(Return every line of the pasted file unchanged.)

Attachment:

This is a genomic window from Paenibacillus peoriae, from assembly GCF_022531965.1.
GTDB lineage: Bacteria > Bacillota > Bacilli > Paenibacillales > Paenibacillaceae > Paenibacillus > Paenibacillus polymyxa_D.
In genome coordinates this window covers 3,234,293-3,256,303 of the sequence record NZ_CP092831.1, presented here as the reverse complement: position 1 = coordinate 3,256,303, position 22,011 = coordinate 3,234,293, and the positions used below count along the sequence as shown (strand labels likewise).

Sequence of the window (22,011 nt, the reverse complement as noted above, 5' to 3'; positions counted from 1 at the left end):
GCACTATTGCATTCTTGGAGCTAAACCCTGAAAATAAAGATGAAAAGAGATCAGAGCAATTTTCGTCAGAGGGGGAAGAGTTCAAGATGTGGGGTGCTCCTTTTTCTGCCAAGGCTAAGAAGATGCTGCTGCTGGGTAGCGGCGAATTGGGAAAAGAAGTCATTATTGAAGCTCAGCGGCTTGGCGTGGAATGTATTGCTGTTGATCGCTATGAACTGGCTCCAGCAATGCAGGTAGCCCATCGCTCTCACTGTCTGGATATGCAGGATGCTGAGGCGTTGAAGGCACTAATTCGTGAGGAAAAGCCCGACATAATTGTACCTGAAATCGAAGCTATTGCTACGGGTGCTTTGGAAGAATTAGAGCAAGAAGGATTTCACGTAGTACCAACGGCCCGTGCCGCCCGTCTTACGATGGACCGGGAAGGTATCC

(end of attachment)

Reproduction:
This is a genomic window from Paenibacillus peoriae, from assembly GCF_022531965.1.
GTDB lineage: Bacteria > Bacillota > Bacilli > Paenibacillales > Paenibacillaceae > Paenibacillus > Paenibacillus polymyxa_D.
In genome coordinates this window covers 3,234,293-3,256,303 of the sequence record NZ_CP092831.1, presented here as the reverse complement: position 1 = coordinate 3,256,303, position 22,011 = coordinate 3,234,293, and the positions used below count along the sequence as shown (strand labels likewise).

Sequence of the window (22,011 nt, the reverse complement as noted above, 5' to 3'; positions counted from 1 at the left end):
GCACTATTGCATTCTTGGAGCTAAACCCTGAAAATAAAGATGAAAAGAGATCAGAGCAATTTTCGTCAGAGGGGGAAGAGTTCAAGATGTGGGGTGCTCCTTTTTCTGCCAAGGCTAAGAAGATGCTGCTGCTGGGTAGCGGCGAATTGGGAAAAGAAGTCATTATTGAAGCTCAGCGGCTTGGCGTGGAATGTATTGCTGTTGATCGCTATGAACTGGCTCCAGCAATGCAGGTAGCCCATCGCTCTCACTGTCTGGATATGCAGGATGCTGAGGCGTTGAAGGCACTAATTCGTGAGGAAAAGCCCGACATAATTGTACCTGAAATCGAAGCTATTGCTACGGGTGCTTTGGAAGAATTAGAGCAAGAAGGATTTCACGTAGTACCAACGGCCCGTGCCGCCCGTCTTACGATGGACCGGGAAGGTATCC